Ex-official's children were 'first victims' of MbS, brother claims
The children of a former senior Saudi intelligence official have been devastatingly swept up in the intensifying royal crackdown by Saudi Arabia's de-facto ruler Crown Prince Mohammed bin Salman, their sibling has revealed.
In an interview with The Guardian, Khalid Aljabri explained new details about the plight of his brother and sister, Sarah and Omar Aljabri, who disappeared in the kingdom in March.
A wave of royals have been detained by Prince Mohammed, known as MbS, as he eliminates potential rivals to amass power unseen by previous rulers.
Sarah, 20, and Omar, 21, and their uncle were arrested only 10 days after authorities detained the Saudi king's brother Prince Ahmed and nephew Prince Mohammed bin Nayef, their older brother Khalid revealed.
Their father, Saad Aljabri, was once a senior aide to Prince Nayef and is exiled in Canada. He had attempted to get his children out of Saudi Arabia but authorities placed them under a travel ban.
His son Khalid, also now living in Canada, described to The Guardian how his younger brother and sister were some of the first victims of the crown prince's purges.
"A lot of people know about the September purge when he came for the intellectuals, and the Ritz Carlton, and Loujain [al-Hathloul] and the driving advocates, and Jamal Khashoggi and every other person in between. But the first purge was Omar and Sarah," he told The Guardian.
It appears that the children are caught up in Prince Mohammed vendetta with Saad AlJabri.
Aljabri was vocally opposed to Saudi Arabia's intervention in Yemen's civil war and was allegedly a key liaison with Western spy agencies, including MI6.
Saudi press claimed that Aljabri "stole" from the kingdom, something the family strongly denies.
"We have evidence to prove that any allegations are politically motivated. We would welcome any legal challenge. And how does any such allegation justify kidnapping two children?" Khalid said.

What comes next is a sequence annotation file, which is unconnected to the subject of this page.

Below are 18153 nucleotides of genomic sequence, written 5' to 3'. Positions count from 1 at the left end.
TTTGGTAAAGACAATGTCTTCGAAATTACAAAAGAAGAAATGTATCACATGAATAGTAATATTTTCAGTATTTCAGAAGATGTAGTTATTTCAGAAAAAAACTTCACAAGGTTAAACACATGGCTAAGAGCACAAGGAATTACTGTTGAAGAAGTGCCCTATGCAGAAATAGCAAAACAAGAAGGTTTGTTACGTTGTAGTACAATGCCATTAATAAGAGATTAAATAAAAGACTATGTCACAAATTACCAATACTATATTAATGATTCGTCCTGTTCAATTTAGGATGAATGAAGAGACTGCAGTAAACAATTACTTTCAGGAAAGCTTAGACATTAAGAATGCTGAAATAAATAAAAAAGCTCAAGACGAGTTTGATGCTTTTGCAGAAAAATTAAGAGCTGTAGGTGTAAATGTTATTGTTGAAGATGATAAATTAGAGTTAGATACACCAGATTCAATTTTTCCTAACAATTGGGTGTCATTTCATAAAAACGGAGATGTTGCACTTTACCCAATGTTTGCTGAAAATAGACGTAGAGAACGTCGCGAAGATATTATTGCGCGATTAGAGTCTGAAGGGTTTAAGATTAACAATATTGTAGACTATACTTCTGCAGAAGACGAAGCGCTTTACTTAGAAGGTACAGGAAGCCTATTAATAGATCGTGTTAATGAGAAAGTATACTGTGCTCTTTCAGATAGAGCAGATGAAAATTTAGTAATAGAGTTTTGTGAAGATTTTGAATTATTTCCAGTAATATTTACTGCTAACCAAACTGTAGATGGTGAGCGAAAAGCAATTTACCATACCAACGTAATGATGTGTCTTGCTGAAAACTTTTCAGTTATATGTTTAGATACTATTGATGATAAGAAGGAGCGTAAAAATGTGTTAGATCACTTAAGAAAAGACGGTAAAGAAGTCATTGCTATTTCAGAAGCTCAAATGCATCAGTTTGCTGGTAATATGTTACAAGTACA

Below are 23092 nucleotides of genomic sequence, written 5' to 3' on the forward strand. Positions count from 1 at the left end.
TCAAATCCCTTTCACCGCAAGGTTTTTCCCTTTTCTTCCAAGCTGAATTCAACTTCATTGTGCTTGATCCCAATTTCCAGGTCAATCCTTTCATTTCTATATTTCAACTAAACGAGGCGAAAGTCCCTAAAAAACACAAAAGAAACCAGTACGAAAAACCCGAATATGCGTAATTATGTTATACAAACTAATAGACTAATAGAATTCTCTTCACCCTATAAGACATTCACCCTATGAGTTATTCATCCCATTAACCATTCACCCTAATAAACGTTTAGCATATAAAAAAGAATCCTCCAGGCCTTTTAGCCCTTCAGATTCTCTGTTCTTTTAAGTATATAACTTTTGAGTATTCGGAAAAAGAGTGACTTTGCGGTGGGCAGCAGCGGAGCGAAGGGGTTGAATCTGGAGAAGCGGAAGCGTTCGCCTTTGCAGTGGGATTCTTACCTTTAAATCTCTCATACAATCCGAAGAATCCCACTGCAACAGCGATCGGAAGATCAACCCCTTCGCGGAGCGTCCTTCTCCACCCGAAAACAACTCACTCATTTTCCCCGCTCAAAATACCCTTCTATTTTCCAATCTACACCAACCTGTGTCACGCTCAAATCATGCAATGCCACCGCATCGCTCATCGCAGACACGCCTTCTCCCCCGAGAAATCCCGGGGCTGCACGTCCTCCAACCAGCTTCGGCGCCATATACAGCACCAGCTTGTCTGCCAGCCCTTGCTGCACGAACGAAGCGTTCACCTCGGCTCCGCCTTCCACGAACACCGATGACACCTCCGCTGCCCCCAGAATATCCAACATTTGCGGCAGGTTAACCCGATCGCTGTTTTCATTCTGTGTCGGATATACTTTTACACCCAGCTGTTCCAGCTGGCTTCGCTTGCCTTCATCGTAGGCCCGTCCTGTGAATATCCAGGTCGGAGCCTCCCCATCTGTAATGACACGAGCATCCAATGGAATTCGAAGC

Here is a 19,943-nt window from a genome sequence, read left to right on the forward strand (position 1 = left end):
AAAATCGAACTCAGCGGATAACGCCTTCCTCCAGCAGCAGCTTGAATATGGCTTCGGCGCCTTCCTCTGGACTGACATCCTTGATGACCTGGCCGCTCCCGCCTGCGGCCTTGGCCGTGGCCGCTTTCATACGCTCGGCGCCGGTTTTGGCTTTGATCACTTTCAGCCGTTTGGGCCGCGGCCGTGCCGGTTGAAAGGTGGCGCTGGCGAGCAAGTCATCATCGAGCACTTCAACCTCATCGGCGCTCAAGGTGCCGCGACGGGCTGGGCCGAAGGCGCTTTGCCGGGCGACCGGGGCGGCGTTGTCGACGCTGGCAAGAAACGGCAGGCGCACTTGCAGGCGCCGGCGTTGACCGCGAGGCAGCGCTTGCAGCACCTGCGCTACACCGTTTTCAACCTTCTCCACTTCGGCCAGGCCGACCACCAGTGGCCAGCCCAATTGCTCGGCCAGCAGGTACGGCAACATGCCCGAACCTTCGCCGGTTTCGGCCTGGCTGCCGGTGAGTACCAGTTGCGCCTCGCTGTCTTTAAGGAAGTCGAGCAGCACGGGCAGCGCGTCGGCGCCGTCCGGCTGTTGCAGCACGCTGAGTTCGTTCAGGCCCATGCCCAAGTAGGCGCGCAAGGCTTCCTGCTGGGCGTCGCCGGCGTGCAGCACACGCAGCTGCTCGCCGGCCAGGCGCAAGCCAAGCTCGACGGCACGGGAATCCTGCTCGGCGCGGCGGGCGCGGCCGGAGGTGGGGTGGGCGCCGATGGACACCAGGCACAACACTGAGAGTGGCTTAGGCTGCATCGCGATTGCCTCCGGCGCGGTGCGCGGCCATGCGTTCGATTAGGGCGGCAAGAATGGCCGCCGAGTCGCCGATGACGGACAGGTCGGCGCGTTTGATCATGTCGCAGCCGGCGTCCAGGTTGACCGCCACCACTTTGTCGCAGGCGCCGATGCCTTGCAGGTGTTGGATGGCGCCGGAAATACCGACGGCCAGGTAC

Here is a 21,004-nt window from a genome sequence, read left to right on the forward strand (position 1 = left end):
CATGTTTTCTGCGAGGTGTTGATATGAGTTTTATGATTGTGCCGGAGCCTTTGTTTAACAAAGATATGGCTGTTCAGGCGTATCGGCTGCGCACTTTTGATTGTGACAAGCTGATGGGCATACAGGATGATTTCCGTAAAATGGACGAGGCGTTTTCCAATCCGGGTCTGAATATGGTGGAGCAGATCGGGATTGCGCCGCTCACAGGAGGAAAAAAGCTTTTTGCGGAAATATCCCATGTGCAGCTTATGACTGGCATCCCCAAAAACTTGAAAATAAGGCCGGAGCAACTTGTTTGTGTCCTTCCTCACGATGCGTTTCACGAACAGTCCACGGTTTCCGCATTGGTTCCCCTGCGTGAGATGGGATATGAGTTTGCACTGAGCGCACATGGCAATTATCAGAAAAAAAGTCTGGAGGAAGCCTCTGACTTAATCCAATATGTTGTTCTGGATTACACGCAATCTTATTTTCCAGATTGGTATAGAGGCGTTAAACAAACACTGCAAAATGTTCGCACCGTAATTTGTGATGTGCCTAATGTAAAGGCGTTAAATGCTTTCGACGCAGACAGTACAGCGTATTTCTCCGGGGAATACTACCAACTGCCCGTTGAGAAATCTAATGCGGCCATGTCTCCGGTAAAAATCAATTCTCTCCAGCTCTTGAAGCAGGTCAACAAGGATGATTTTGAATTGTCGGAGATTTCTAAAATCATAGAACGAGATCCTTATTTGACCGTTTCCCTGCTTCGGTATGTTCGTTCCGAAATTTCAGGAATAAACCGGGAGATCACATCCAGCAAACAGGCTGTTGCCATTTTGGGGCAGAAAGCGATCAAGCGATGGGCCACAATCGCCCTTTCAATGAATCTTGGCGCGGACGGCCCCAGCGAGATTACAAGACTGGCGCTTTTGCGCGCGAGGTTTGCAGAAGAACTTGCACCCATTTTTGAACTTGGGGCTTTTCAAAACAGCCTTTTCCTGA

By 2017, Saad Aljabri had already fled Saudi Arabia as what Khalid described as the "Game of Thrones" power struggle between Mohammed bin Salman and Mohammed bin Nayef intensified.
Sarah and Omar were the only family members who remained in Saudi Arabia, Khalid said.
After Mohammed bin Salman was sworn in as crown prince that year, the family urged Sarah and Omar to head to the airport with their passports and leave the country.
But Sarah was barred from leaving due to "security reasons", Khalid said. Although Omar was let through he "I cannot leave her".
It then emerged that Omar had also been banned from travel - just a few hours after MbS was sworn in.
"The guy's first order was banning a couple of kids from travel. It tells you what intention he had with my dad," Khalid said.
"We did not know if it was a temporary measure or if it was going to last forever."
Omar and Sarah returned to school while their parents travelled on to Canada. The family's only communication in this period was through text and calls.
After Mohammad bin Nayef and other Saudi royals were arrested, Omar and Sarah were summoned to meet with state security officials.
In these meetings, the siblings were pressured to convince their father to return to Saudi Arabia.
Then on 16 March, the family could no longer reach Sarah. Witnesses told the family that they had seen cars and officials at the house who had taken the siblings.
Khalid told The Guardian that Saudi officials have ignored his calls.
"I've asked them where they're being held and if they are OK and that I need to comfort my mother. They read the messages and they don't respond," Khalid said.
Read more: Pressure grows on MBS to release jailed Saudi prince
"Sarah and Omar have disappeared. We know nothing about them. Hopefully they are still together. They are best friends. Obviously it's scary when you know what these guys are capable of."
The Aljabris have called on the US government, and the European Union - Sarah and Omar have Maltese citizenship - to intervene.
Human Rights Watch called on Saudi Arabia in May to immediately release the two adult children and brother of Saad Aljabri. HRW said they are being held in incommunicado detention in a bid to coerce Aljabri back to the kingdom to face punishment.